Mice have second thymus

Researchers find cervical thymus that produces T cells and mounts antibody response

Mar 3, 2006
Melissa Lee Phillips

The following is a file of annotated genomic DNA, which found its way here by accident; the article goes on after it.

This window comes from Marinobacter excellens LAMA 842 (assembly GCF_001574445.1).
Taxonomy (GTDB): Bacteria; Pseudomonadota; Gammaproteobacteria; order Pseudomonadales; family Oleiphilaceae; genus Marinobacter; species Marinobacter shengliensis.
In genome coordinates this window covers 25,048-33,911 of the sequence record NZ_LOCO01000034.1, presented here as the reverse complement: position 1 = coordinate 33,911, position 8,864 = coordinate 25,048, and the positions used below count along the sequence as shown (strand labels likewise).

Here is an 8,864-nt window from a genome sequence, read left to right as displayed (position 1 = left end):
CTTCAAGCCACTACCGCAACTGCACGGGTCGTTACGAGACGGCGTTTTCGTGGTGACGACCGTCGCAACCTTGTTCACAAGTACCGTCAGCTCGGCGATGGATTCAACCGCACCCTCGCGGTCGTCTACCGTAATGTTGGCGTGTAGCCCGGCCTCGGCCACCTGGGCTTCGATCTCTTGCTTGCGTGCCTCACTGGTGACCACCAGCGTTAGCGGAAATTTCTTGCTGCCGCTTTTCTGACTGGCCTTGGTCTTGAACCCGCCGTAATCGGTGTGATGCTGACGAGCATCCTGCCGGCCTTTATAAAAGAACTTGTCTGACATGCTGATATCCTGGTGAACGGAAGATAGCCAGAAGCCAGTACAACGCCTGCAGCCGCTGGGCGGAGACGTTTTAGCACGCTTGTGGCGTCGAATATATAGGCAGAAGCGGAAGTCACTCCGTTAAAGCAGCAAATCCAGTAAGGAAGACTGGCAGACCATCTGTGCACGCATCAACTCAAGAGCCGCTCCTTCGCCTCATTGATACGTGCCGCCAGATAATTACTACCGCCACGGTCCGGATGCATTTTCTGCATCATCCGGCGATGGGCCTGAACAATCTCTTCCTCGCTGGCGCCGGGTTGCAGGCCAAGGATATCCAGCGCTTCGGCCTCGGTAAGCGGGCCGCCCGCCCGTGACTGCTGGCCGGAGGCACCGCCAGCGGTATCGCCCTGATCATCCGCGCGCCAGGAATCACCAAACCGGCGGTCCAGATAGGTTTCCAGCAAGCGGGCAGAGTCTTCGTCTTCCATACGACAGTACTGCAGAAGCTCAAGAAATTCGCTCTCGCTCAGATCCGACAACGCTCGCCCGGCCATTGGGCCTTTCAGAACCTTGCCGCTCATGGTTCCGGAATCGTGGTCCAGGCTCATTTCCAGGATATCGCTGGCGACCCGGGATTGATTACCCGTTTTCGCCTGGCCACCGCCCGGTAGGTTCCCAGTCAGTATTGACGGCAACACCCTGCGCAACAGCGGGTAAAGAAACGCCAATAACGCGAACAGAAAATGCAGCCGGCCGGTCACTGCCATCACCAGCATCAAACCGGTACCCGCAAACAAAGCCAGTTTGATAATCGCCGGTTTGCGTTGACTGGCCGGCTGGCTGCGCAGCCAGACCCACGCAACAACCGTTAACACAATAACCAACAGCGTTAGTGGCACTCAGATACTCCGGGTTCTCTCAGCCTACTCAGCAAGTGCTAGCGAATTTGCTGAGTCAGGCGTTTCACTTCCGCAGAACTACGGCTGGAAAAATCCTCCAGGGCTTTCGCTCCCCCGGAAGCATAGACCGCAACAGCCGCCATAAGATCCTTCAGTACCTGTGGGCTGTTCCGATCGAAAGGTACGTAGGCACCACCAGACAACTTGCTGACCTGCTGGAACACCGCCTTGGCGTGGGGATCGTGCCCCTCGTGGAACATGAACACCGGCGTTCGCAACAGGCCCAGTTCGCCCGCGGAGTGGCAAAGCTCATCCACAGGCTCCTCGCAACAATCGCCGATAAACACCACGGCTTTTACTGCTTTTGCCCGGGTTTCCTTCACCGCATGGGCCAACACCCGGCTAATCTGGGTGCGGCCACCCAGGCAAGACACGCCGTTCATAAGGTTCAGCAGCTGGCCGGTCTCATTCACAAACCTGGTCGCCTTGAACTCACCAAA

Wild-type laboratory mice possess a functional second thymus located in the neck, according to a report in this week's Science Express. The finding may influence interpretations of previous studies of the immune system in mice thought to possess no thymus, according to the senior author.Because experiments have revealed T cell development in mice whose thymus has been removed, some researchers have suggested that T cells may develop in the skin or the gut, Hans-Reimer Rodewald of the University of Ulm in Germany told The Scientist. "Some of this that was considered extra-thymic T cell development may have taken place in the second thymus."Fish and birds possess cervical thymi, Rodewald said, and a cervical thymus has been reported in human fetuses, but its presence in humans after birth is rare and usually associated with pathology. In 1962, a group reported tissue resembling a thymus in mouse neck, Rodewald said, but, "for reasons that are not clear to me, this had never been followed up or taken into consideration."According to Dan Littman of New York University, who was not involved in the study, "most people just assumed that there were lymph nodes there."During experiments on thymus development, Rodewald's group -- led by Grzegorz Terszowski and Susanna M. Müller, also of the University of Ulm -- noticed several tissues in the mouse neck that had lymphoid characteristics but couldn't be definitively identified as lymph nodes. Instead, the scientists found that the architecture of these tissues resembled the thymus. They also found that this tissue expressed several thymus-specific genes. The researchers engineered mice to express green fluorescent protein under control of a thymus-specific transcription factor. Between 50% and 90% of examined mice had at least one cervical thymus, depending on their genetic background, and some had two or three.Rodewald and his colleagues then conducted a series of transplantation studies to see if the cervical thymus could support normal T cell development. When they grafted a cervical thymus into a mouse with no thymus, they found that progenitor T cells from the host colonized the transplanted organ. Mice that received transplants showed thymus-derived T cells in their blood by eight weeks after the procedures. Also, when the researchers immunized the mice with hepatitis B antigen, they found that only the mice with a transplanted cervical thymus showed a significant antibody response.The discovery of a functional cervical thymus in mice is "not totally unexpected," NYU's Littman said, but "it's the first systematic analysis showing that these are not just occasional ectopic clusters of thymic-like tissue, but rather that these are structures that develop normally in most animals."The study's novel finding is that the cervical thymus "generates T cells in much the same way as the thoracic" thymus, according to Jacques Miller of The Walter and Eliza Hall Institute of Medical Research in Australia, who did not participate in the research. This was "hardly unexpected but had to be proven."Skin graft rejection experiments in mice with a transplanted cervical thymus would have added to the study, Miller told The Scientist in an Email: "Such rejection is an exquisitely sensitive way of determining restoration of immune competence."Littman agreed that the new results may help to explain studies that have shown the adaptive immune system can continue to function even after removal of the thymus. "These experiments have been interpreted as indicating that there's differentiation of T cells in the absence of thymus in the periphery," he told The Scientist, but "some of those experiments may very well be explained by the presence of these structures."Melissa Lee Phillips Mphillips@the-scientist.comLinks within this articleT. Toma, "A new mechanism of thymic selection," The Scientist, April 4, 2001. http://www.the-scientist.com/article/display/19570/G. Terszowski et al., "Evidence for a functional second thymus in mice," Science, published online March 2, 2006. http://www.sciencexpress.orgD. F. Tough, J. Sprent, "Turnover of naïve- and memory-phenotype T cells," Journal of Experimental Medicine, April 1, 1994. PM_ID: 8145034J. P. Roberts, "T-Cell subsets: On the immunity warpath," The Scientist, May 5, 2003. http://www.the-scientist.com/article/display/13735/Hans-Reimer Rodewald http://www.uni-ulm.de/klinik/immunologie/findex.htmD. A. Loney, N. M. Bauman, "Ectopic cervical thymic masses in infants: a case report and review of the literature," International Journal of Pediatric Otorhinolaryngology , February 1998. PM_ID: 9596373Dan Littman http://saturn.med.nyu.edu/research/mp/littmanlab/